• ‘The more an investment can be leveraged the more attractive it becomes, provided the cost of money remains the same.’
    • ‘Still, the property companies are not heavily leveraged and no major case of insolvency seems imminent.’
    • ‘Interestingly, he also finds that the outcomes vary more for highly leveraged firms.’
    • ‘At the highly leveraged and exposed Wall Street firms, the cost of insurance is even cheaper.’
    • ‘The mighty leveraged speculating community has ballooned amazingly in 12 years.’
    • ‘Hedge funds are usually highly leveraged, which multiplies the amount an investment can make in a rising market.’
    • ‘You know, the people talk about leveraged buy-outs, but this is a leveraged environmental deal.’
    • ‘Households in this country are so leveraged that they cannot afford higher per capita taxation of any type.’
    • ‘For a system so leveraged and commanded by speculative finance, there is little room for error.’
    • ‘This is a big business that can be leveraged in a few interesting ways.’
    • ‘Forex also allows highly leveraged trading with low margin requirements relative to its equity counterparts.’
    • ‘They pile more debt, and more risk of default, on businesses that the equity firms leveraged when they bought them in the first place.’
    • ‘Nevertheless, many traders insist on using tight stops on highly leveraged positions.’
    • ‘Long-term incentives and capital accumulation are heavily leveraged and tied to the creation of shareholder value.’
    • ‘Tracker bonds are leveraged investment funds that track the performance of a stock market index or a basket of indices.’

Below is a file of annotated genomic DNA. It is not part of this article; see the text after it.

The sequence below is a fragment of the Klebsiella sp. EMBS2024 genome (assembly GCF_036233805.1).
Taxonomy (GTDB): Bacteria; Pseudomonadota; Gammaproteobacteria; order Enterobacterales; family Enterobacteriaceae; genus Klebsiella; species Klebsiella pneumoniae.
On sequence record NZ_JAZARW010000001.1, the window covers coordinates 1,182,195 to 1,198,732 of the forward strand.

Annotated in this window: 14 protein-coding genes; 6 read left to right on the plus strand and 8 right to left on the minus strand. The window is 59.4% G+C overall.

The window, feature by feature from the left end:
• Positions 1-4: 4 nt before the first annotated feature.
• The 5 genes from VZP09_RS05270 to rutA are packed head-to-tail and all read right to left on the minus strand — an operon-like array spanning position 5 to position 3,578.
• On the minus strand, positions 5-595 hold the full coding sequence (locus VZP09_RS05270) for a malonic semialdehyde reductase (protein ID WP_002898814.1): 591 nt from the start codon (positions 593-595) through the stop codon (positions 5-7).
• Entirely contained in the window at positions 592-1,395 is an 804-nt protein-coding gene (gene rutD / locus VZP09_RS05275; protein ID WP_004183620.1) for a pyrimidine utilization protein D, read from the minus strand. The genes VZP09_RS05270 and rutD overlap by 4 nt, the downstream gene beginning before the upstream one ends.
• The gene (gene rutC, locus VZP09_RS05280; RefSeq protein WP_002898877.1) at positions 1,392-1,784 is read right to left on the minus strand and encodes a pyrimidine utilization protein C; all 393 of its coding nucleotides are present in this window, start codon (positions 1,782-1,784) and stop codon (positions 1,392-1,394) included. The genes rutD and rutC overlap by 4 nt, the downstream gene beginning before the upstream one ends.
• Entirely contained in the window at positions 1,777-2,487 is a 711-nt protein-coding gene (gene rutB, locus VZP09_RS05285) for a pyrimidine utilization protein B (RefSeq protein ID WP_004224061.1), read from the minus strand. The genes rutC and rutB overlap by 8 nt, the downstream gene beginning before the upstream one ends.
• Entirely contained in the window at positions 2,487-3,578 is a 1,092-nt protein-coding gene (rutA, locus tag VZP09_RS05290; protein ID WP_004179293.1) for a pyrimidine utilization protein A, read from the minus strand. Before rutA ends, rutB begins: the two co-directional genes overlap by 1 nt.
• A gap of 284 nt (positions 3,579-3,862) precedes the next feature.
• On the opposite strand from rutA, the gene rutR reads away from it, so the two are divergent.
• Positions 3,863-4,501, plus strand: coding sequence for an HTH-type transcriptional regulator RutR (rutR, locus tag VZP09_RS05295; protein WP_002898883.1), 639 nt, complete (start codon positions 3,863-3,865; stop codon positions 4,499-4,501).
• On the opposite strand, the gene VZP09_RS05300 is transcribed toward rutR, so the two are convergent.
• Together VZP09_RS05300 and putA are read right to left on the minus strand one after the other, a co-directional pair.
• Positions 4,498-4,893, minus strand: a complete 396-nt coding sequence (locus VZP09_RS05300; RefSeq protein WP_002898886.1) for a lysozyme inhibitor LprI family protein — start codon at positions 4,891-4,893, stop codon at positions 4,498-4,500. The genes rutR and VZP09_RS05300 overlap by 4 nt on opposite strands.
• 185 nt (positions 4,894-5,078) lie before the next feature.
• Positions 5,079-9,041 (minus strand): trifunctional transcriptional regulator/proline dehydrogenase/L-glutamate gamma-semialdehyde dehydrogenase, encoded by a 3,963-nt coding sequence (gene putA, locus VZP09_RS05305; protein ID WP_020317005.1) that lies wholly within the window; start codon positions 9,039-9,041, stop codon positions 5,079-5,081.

• ‘The consumers are stretched thin, and most of the companies are highly leveraged.’
  • 2Use (something) to maximum advantage.

    ‘the organization needs to leverage its key resources’
    • ‘Building a number of independent portals will not serve these diverse needs and may not allow the institution to leverage the power of integrated systems to its advantage.’
    • ‘One of the primary reasons organizations fail to leverage their existing data and business systems when they move to the Web is they feel it will take too much time.’
    • ‘The best candidates for Linux in the enterprise are organizations that can leverage their existing knowledge base.’
    • ‘If not, why do we not spend every waking moment thinking about how to direct all of our individual and collective efforts to leverage health gain?’
    • ‘How can these technologies be leveraged to help promote the common goals of humanity?’
    • ‘While this trait is generally regarded as a weakness among us common folk, politicians can leverage it to their advantage.’
    • ‘The challenge for every business is how to leverage the maximum potential from these employees.’
    • ‘This means the day-long event will provide quality information about how to leverage IT for competitive advantage.’
    • ‘Shared information between supply chain partners can only be fully leveraged through process integration.’
    • ‘Look for ways to leverage existing architectures in different ways.’
    • ‘This shift in call type represents a positive trend for companies seeking to leverage their call center resources.’
    • ‘Public policy also needs to leverage extra training resources from the private sector.’
    • ‘While there were many new tools available, most people reverted to old processes using new tools rather than changing the process to leverage new tools to advantage.’
    • ‘Application aware systems that leverage technologies such as fabric virtualization will change all that.’
    • ‘Even events of the most serious nature get overshadowed by the political squabbles that will result as both sides attempt to leverage the issue to their advantage.’
    • ‘The government should announce an annual award for the department or entity that best leverages IT for good governance, transparency and the maximum welfare impact for citizens.’
    • ‘A number of agreements are being signed by various organisations to leverage the advantages of working together.’
    • ‘This partnership basically helps in leveraging resources and touching base with communities faster.’
    • ‘Some programs leverage PC technology to truly benefit students.’
    • ‘The content worlds (publishing, music, etc.) shall be revolutionized by corporations leveraging the Internet.’

Pronunciation

leverage

/ˈliːv(ə)rɪdʒ//ˈlɛv(ə)rɪdʒ/